The Mask of the Sun was device that would present its wearer with visions of the future that were the most advantageous to the wearer. It was (generally) a pair of goggles, but in most timelines, the goggles were encased in a mask of gold, designed to look like a human face. The eyes were white, until worn, then they became transparent, showing the wearer visions of what he or she most wanted to know. Its origins were unknown, but it appeared to have been first created in the distant future. The Mask, or its analog, existed in multiple timelines. In most known timelines, the Mask was first given to the Aztecs in 1325. The Mask guided the Empire to glory until 1519, when Montezuma II gave the Mask to Spanish conquistador Hernán Cortés, after mistaking Cortés for a god. The Spanish used the Mask to crush the Aztecs. Upon his return to Spain, Cortés gave the Mask to his distant relative, Francisco Pizarro, who in turn used it to conquer the Incas.
However, depending on the timeline, the above course of events could vary. In at least one timeline, both the Aztec and the Inca Empire survived, thrived, and became bitter rivals. In the 23rd Century, the Aztec and the Inca were constantly at war, moving across timelines, and time itself, each trying to obtain one or more versions of the Mask and eliminate the other from a given timeline. There was a third party to this conflict: a time-traveler named Esperanza, whose origins were shrouded in mystery, and could appear to those wearing the Mask, and offer very limited help and advice.
Mask of the Sun in "Eyewear"
One version of the Mask of the Sun came into the possession of the Moorish slave Estevánico during the closing days of the Spanish Pánfilo de Narváez expedition. This version was a simple pair of goggles Estevánico found by chance. Estevánico used the "eyewear" to lead the survivors of the expedition back to safety, which took four years. Estevánico held onto the eyewear when the group finally returned to Mexico City. While here, he was alerted by the time traveler Esperanza the Aztecs; not the Aztecs of his world, but of another one, where they had 700 years to advance and thrive.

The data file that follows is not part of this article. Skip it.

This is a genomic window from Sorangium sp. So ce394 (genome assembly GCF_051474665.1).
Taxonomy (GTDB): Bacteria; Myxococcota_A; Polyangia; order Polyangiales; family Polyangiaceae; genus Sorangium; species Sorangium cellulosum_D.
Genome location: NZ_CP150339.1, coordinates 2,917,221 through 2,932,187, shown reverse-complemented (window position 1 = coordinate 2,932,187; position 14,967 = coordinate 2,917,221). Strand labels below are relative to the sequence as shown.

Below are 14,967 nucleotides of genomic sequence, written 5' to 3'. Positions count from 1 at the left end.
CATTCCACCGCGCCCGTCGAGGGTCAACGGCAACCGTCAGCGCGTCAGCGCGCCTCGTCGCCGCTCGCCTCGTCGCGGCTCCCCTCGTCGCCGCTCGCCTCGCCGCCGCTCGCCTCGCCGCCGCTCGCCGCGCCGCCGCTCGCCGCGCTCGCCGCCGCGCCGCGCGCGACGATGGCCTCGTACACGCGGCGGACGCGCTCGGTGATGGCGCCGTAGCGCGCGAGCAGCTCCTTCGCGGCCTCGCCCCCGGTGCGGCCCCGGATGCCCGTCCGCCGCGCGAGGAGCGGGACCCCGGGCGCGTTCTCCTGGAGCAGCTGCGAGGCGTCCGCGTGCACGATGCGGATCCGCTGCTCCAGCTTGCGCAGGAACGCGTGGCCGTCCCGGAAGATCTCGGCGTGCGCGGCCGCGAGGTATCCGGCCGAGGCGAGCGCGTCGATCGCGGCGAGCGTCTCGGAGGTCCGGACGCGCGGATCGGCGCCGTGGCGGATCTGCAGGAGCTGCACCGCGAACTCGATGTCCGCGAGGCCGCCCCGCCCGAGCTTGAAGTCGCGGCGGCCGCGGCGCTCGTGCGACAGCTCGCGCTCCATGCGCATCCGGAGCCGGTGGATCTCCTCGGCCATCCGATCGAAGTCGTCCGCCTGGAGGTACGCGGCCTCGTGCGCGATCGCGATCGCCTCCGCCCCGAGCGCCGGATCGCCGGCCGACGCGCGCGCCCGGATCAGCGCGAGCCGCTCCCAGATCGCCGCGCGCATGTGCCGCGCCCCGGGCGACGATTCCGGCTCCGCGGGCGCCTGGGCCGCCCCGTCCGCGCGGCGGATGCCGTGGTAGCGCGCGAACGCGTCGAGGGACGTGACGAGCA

Some months after returning to the city, Estevánico became the property of Viceroy Antonio de Mendoza. Despite this change in ownership, Estevánico retained possession of the eyewear. Mendoza sent Estevánico on Francisco Vásquez de Coronado's expedition to find the Seven Cities of Gold in 1539. The eyewear was stolen from Estevánico on this trip, and Estevánico was subsequently killed. The eyewear was found over a century later by the Tewa leader, Po'pay, who with the eyewear's help, briefly liberated his people from the Spanish.
Po'pay's revolution is the center of the story "Like the Rain" by Jane Lindskold, the story immediately following "Eyewear" in Golden Reflections. However, Lindskold depicts Po'pay acquiring a conventional Mask, and not the eyewear, in a different circumstance than in Turtledove's story. Thus, it does not appear that Lindskold and Turtledove were building on each other's continuity, and that the two stories are not part of the same timeline.
- The Mask of the Son, Fred Saberhagen, Chapter 2. In Walter Jon Williams' story, "The Fate Line", we are informed that the Mask was first sent to Ancient Egypt, only to be buried with the reigning pharaoh upon his death in virtually every timeline. Only in one timeline was the Mask recovered from the tomb.
- Ibid. Ch. 4.
- Ibid. Ch. 6.